Sunday, November 16, 2008


All of this has left us in a precarious place. With the Obama win, the technical experts will resume the roles they have traditionally held in the American executive branch since WWII, just as they occupy the executive positions of most contemporary US institutions. Under conditions of popular democracy, such expertise could be put in the service of addressing popular concerns: How do we make health care efficient and universal? How do we make schools safe and productive? How do we retool our energy infrastructure over the long-term to produce energy, not poison? How do we produce the things we need without becoming slaves to the process of producing things? How do we reasonably integrate raising children into the work/life balance? How do we take the deteriorating conditions of our communities, on the one hand, and the thousands of people without reliable work, on the other, and sensibly put the two together to create a common solution? How do we stop putting vast amounts of our national wealth into war projects that empirically make us less safe?

We do not live, day to day, under conditions of popular democracy; we live under the conditions set for us by the investor and managerial classes, whose legally sanctioned object is to do what is best for themselves, regardless of what it does for anybody else. What it does for others is incidental. The "economy" is the name they give to themselves. When the economy is doing well, it does not mean you have a job; it means profit and market share have grown for investors, bonuses have increased for executives. Sometimes this happens by depriving you of work, sometimes not; either way, you are not in charge. The experts who monopolize wealth -- they are in charge. They offer you a dream, an American dream: one day you will be like them, giving orders, doing to others what has been done to you for so long.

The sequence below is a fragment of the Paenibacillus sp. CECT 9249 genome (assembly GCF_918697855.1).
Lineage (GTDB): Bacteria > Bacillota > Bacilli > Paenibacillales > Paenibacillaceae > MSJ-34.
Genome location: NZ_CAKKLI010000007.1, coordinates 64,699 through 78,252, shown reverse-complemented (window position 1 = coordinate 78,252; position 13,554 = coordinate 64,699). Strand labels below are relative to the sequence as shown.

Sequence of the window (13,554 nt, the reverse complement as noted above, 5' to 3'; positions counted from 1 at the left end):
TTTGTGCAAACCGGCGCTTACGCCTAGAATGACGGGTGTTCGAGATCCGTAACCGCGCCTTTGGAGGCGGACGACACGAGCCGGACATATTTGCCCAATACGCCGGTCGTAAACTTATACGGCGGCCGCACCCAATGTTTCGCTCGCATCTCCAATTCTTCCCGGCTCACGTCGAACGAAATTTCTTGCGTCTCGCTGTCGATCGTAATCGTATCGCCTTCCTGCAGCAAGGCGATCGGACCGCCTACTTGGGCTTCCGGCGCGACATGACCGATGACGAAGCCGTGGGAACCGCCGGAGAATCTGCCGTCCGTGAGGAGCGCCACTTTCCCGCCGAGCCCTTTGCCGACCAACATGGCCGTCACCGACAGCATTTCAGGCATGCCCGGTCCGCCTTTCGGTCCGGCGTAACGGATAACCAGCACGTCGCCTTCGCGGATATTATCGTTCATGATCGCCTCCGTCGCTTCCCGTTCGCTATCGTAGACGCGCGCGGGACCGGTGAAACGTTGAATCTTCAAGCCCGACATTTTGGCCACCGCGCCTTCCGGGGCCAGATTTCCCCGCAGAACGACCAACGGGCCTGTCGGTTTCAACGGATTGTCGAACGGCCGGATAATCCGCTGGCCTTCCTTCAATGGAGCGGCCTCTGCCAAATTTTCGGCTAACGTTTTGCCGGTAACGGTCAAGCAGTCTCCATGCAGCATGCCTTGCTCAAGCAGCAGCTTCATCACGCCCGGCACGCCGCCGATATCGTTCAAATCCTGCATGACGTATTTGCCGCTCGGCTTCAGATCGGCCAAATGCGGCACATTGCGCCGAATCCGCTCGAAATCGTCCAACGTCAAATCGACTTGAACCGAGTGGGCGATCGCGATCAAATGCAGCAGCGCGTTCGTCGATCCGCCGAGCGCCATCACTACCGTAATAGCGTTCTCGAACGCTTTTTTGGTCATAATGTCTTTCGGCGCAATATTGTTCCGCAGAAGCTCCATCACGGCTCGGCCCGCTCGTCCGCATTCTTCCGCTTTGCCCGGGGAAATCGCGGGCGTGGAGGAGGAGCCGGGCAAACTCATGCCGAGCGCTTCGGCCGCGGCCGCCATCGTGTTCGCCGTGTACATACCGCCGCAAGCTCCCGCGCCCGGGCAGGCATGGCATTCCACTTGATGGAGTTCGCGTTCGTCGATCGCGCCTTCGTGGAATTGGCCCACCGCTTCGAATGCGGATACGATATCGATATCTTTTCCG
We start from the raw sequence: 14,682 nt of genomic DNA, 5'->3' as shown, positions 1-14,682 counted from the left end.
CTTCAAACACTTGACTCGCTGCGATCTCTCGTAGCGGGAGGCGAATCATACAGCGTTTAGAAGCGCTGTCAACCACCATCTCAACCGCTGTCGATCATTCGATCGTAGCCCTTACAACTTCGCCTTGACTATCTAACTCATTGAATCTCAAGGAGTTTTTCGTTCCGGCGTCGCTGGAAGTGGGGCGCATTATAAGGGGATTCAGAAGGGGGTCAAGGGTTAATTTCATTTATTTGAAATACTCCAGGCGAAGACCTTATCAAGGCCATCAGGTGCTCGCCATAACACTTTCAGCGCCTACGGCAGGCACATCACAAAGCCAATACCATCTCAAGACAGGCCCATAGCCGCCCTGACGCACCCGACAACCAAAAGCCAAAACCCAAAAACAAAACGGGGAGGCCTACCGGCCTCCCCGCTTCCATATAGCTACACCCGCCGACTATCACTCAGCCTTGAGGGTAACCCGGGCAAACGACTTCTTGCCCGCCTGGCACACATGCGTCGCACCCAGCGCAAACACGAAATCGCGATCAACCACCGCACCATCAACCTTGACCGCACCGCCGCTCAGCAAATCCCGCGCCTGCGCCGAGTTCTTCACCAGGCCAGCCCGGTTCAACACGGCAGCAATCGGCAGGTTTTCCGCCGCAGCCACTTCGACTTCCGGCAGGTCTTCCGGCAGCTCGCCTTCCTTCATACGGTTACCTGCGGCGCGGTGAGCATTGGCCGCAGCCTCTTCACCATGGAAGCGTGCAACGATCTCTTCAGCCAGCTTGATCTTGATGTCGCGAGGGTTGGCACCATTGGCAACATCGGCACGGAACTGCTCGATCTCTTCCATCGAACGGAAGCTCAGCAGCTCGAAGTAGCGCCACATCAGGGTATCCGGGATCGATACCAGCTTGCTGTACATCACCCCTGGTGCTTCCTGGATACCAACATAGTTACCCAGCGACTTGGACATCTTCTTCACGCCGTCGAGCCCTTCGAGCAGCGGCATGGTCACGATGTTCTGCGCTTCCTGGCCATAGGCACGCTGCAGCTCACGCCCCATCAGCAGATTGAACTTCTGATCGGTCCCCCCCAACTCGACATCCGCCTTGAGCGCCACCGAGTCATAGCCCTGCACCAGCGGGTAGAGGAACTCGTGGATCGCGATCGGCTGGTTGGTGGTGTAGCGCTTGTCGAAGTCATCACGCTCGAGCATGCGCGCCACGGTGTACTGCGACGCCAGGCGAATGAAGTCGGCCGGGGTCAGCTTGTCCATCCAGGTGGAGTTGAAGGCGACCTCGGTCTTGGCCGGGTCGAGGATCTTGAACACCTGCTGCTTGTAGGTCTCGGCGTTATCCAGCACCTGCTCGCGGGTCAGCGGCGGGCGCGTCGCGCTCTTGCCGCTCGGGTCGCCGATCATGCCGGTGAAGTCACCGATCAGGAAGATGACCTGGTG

Even when we elect a man -- so far, a man -- to the nation's "highest office" who is modestly committed to social justice, he is constrained by the economic straitjacket of private monopoly control. Any public project which takes from investors their daily bread, or from managers their just reward or total autonomy, without their consent, is an attack on the rights of the "individual" -- which is to say, that minority of individuals who have assumed the right to infringe on most basic requirements of all others. Insofar as this class owns the newspapers, the cable news networks, and employs the radio personalities, analysts, and entertainers; their grievances will clamor louder than every empty stomach in America. They will make the unreasonableness of a "populist" president the headline of every printed page in the republic.

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